Chronic skin ulcers and respiratory irritation in a 35-year-old handyman
A 35-year-old man is seen at your family practice office near a large Midwestern city with complaints of “allergies” and sores on his hands and arms. Over the past 2 to 3 months, the patient has noticed the onset of “runny nose,” “sinus drainage,” dry cough, and occasional nosebleeds (both nares intermittently). There is no prior history of allergies. He has also had occasional nausea and is concerned because the sores and minor skin cuts on his hands do not seem to heal. The patient denies having fever, chills, dyspnea, or change in bowel or bladder habits, and he has not noticed excessive thirst or easy bruising. He recently began experiencing loss of appetite and weight loss without dieting.
With the exception of the complaints mentioned, review of systems is otherwise unremarkable. The patient has used various over-the-counter remedies for his respiratory problems without relief. He did, however, note significant improvement in symptoms when he visited his sister in Chicago for 5 weeks at the end of summer.
Medical history reveals only usual childhood diseases. Other than OTC decongestants, he is taking no medications. He denies use of illicit drugs, but admits to occasional social use of alcohol. For the last 16 years he has smoked 1 pack of low-tar cigarettes a day.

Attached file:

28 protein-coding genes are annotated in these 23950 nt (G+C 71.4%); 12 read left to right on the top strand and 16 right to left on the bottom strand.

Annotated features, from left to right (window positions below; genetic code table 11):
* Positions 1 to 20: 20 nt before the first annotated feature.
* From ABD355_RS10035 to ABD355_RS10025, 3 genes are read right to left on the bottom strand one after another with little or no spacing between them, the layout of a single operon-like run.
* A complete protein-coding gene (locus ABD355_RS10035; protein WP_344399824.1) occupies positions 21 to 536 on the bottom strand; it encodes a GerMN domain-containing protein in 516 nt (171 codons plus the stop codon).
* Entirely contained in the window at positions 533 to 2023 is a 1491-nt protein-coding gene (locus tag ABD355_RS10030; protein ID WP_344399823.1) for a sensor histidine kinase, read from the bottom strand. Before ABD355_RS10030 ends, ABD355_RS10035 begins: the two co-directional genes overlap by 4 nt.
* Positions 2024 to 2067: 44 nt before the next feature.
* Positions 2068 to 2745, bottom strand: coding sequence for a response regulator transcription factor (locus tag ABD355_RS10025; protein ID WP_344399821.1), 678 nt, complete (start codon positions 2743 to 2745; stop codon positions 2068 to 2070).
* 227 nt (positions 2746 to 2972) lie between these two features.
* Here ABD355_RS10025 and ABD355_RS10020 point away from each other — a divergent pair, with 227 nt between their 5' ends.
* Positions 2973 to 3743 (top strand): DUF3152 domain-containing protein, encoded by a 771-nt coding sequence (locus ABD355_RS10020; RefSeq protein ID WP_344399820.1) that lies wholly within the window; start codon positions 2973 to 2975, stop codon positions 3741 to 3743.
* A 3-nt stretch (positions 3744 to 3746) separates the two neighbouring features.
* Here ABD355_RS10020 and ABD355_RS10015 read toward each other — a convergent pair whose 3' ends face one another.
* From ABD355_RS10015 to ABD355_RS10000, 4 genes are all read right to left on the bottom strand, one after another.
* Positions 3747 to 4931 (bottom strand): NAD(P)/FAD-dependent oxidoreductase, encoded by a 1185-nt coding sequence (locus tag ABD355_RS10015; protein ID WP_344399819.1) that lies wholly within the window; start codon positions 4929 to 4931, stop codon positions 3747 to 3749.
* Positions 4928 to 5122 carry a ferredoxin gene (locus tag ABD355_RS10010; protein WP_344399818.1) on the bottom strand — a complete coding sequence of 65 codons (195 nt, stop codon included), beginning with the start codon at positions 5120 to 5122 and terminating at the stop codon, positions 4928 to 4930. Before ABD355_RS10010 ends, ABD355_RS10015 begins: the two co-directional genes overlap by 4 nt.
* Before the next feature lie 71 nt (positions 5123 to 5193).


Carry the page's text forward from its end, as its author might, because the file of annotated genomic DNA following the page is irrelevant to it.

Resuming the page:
The patient has been employed as a mathematics teacher for 13 years; summers are usually spent in self-employment as a handyman. His hobbies include reading and tennis. Two years ago he moved into a ranch-style house located several hundred yards from a small manufacturing plant; a small pond intervenes. The home has central air conditioning and gas heat; it is supplied with well water and uses a septic sewage system. Four months ago the patient began digging up the sewage system to make repairs. It was shortly after he began digging that he first noticed the sores on his hands and forearms.
Physical examination reveals an alert white male with skin lesions on the exposed areas of the forearms and hands; edema of the hands is present. The dermal lesions include dermatitis and small circular areas with shallow ulcerated centers. ENT examination is unremarkable, and chest examination reveals a few scattered rhonchi that clear with coughing. His liver is slightly enlarged and tender to palpation. Cardiovascular, genito-urinary, rectal, and neurologic examinations are unremarkable.
Initial laboratory findings include evidence of 2+ proteinuria and hematuria, and slightly elevated bilirubin, SGOT (AST), and SGPT (ALT). Scrapings of the dermal lesions, done with potassium hydroxide (KOH) preparation, show no fungal elements or signs of infestation on microscopic examination. A nasal smear for eosinophils is within normal limits.
(a) Formulate an active problem list for this patient.
(b) What clues indicate this case may have an environmental etiology?
(c) What further information will you seek before making a diagnosis?
(d) What treatment will you recommend?
Answers to the Pretest can be found on page 19.